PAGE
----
Saturday, March 7, 2009

MTA meets the Hudson River Tea Party

We all agree that our state and its citizens face a perilous economic time. We understand that we must sacrifice. We know that we must improve and make more efficient our mass transportation system. We appreciate that we have to make difficult choices. However, we should not confuse difficult choices with bad ones.

I do not accept the Ravitch Commission proposals as an exercise in good decision making. I find it troubling that as our state and nation experience among the most difficult and complex economic challenges since the "Great Depression," that our state seeks to increase the burden on those struggling the most.

As national leaders advocate spending billions in federal resources to stimulate our economy, New York and the MTA seek to siphon those dollars out of our pockets; devastating small businesses, forcing increased property taxes and stalling any hope for sustained economic prosperity.That my constituents and the hundreds of business owners, government, school and civic leaders who have contacted me are insulted by the process leading up to today's hearing is a substantial understatement. They read, as I did, Mr. Sander's comments of February 25th that it was "imperative that the Legislature act this week." How should our communities respond to fact that these comments were made five days prior to tonight's hearing? How should they react to the thought that their opinions do not matter? I suspect the tea bags speak for themselves.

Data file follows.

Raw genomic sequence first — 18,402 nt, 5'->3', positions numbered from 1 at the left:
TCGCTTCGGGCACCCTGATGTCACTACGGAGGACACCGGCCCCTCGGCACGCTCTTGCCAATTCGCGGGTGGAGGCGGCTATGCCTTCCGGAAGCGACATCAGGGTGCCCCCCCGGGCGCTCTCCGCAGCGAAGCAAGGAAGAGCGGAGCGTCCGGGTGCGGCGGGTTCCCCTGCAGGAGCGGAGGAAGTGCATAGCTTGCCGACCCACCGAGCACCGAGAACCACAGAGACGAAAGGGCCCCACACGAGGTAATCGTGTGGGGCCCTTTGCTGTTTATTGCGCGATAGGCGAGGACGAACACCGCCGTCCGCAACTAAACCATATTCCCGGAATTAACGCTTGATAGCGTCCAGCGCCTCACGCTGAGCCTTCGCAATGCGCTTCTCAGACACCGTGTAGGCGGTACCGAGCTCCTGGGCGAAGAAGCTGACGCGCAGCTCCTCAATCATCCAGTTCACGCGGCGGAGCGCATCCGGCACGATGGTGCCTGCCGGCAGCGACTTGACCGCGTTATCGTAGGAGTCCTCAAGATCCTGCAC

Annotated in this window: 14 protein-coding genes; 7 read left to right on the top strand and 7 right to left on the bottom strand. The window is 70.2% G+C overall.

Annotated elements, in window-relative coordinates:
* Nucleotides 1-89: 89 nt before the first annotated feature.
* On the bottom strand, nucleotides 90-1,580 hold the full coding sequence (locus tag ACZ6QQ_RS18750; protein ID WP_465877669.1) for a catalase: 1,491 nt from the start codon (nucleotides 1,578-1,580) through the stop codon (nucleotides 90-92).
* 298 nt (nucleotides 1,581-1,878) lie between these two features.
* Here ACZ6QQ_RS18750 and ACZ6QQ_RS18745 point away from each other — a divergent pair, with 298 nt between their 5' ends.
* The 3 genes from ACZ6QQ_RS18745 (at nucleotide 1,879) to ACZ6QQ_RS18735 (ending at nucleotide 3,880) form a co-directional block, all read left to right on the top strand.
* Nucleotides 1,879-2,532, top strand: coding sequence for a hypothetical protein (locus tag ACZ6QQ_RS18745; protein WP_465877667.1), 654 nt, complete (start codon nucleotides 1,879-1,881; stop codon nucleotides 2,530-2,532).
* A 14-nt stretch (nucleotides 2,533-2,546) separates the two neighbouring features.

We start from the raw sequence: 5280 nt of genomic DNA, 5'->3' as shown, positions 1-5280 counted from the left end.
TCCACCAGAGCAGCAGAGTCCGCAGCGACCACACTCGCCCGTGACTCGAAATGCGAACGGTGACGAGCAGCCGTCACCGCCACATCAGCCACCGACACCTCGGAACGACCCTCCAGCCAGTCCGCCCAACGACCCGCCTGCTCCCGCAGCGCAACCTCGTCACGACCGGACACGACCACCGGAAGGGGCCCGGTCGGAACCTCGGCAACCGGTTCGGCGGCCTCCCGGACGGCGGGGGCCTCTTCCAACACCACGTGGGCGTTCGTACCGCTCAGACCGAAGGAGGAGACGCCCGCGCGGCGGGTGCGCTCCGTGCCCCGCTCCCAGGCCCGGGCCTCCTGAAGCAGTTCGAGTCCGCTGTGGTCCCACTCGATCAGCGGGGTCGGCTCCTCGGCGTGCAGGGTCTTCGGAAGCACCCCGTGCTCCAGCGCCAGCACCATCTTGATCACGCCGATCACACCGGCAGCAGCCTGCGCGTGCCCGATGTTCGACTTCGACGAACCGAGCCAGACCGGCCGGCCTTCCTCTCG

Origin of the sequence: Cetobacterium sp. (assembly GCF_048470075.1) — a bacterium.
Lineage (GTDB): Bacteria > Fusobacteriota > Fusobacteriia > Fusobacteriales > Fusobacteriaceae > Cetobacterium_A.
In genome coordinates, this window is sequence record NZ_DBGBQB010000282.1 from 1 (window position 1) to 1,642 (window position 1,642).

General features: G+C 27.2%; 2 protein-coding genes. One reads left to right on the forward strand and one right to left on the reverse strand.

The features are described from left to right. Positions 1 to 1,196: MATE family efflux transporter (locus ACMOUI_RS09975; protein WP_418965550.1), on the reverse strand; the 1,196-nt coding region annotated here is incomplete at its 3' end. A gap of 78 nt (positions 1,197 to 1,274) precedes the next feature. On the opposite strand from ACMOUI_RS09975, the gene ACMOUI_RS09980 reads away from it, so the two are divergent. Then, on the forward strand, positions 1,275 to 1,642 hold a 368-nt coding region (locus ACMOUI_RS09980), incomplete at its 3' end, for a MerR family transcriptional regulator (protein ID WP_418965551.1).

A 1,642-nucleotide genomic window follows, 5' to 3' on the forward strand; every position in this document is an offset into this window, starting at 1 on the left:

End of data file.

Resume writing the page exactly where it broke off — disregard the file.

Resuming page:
On February 12th in the New York Post, Mr. Sander stated he listens "to a lot of people and when we talk of 20 to 30 percent fare increases and draconian service cuts people get upset." I suspect they would.The people I represent are equally upset and I wonder why their concerns do not engender equal consideration.

Placing aside my anger with the process leading up to today let me reiterate that we cannot accept yet one more tax placed upon us. Our residents and business owners already contribute tens of millions of dollars through unfair taxation. A mortgage tax, transfer tax, sales tax, petroleum tax, phone bill surcharge along with station maintenance charges to County governments exact enough fiscal pain on our already struggling economy.The actions you advocate cannot be considered in a vacuum, nor can they be implemented without harsh and certain economic damage. Our economy cannot shoulder the additional burden; our families cannot afford the resulting property tax increases and our communities cannot accept unjust taxation.

The Poughkeepsie Journal referred to this plan as "absurd." I consider it and the process employed to bring about a solution offensive. New York and the MTA are in this position because we spent more than we had and taxed more than we should. Continuing to do the same will not deliver new results. We must act boldly; we must implement reforms, end wasteful spending, demand greater responsibility and provide complete transparency. We must respect the hardworking business owners and families who will live with the consequences of our decisions. For these reasons and so many more, I respectfully request you abandon this approach and consider more appropriate alternatives.

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